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What I wish I’d known about registering for freshman classes

Signing up for classes can be hard, but Spinnaker may be able to help. Photo by Jenn Mello
Signing up for classes can be hard, but Spinnaker may be able to help. Photo by Jenn Mello

Arguably the most important thing incoming freshmen do at orientation is create their first course schedules as students of the University of North Florida. For some, this is also the most stressful part. Spinnaker News Editor Tiffany Butler put together a list of things, in no particular order, that she would have liked to know going into her freshman year.

It’s okay to mix General Education (Gen. Ed.) classes in with other classes.
A lot of students feel like they have to take all of their Gen. Ed. classes before they start working on their major. If your major has pre-requisite courses, check and see if they overlap with your Gen. Eds. or not, and keep that in mind when making schedules.

Utilize Add/Drop week.
If you signed up for a class and for any reason decide you don’t want to take it, the whole first week of classes is structured so that you can drop it without any repercussions. Trust your instinct, and if you don’t think it’s going to work out well for you, go and change it.

Schedule classes in the way that is best for your lifestyle.
It’s important to keep your habits and other commitments in mind. If you aren’t a morning person, it’s okay to schedule your earliest class for noon. If you’re working and going to school, a lot of students try and consolidate their classes to two days a week or opt for online courses where possible. Breaks in between classes can be tricky too, so be careful not to give yourself too little or too much time in between classes.

The university offers a lot more fun classes than you realize.
Freshman are given a booklet with all of the Gen. Ed. requirements listed and the courses that count toward those credits. In a lot of cases, those aren’t the only classes that will satisfy those requirements. Don’t be afraid to look for courses focused on topics you’re interested in.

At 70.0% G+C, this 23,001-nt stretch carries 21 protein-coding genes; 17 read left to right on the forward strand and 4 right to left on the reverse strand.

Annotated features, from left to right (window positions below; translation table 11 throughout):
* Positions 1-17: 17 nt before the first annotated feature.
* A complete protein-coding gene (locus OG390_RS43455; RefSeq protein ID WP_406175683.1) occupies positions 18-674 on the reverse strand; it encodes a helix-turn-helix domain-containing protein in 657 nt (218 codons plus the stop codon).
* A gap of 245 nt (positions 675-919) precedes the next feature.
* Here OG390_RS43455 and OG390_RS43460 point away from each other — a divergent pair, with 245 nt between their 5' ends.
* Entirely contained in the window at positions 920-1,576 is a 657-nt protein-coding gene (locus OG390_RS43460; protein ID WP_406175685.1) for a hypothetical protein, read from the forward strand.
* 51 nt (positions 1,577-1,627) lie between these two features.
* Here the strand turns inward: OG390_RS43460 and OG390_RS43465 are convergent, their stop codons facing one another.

Ratemyprofessors.com is your friend.
With Gen. Eds., if a professor isn’t that great you can usually take the same class with someone else — sometimes you just have to wait a semester or two. Whether the reviews are good or bad, if a professor made a big enough impact that students took the time to review them, their ratings are probably worth considering when deciding if you want to spend a whole semester with them or not.

Don’t buy books before the first class.
Unless the professor is already assigning readings, students shouldn’t need the textbook right away. The professor will indicate how often they really use the textbook on the first day of class. More than once, I left the first day and returned books I knew I’d never open, sometimes because the professor blatantly stated it.

Price-check textbooks.
Most are only used for a semester so it’s worth bargain shopping. Try and start by comparing the UNF Bookstore with sites like Amazon and Chegg, and rent textbooks when possible.

The degree evaluation is infinitely more useful than the Osprey Map.
The Osprey Map shows a general outline of what a college career should look like whereas the Degree Evaluation is more of a personalized log of what classes you have already taken and still need to take. It can be found under “My Records” in the student tab of myWings.

Always go into advising appointments with a plan.
Advising gets a bad rep, partially because the student to advisor ratio is way off. If you go into the meeting with an idea of what classes you want or specific questions, they’re going to be a much better resource than if you go in totally clueless.

For more information or news tips, or if you see an error in this story or have any compliments or concerns, contact [email protected].

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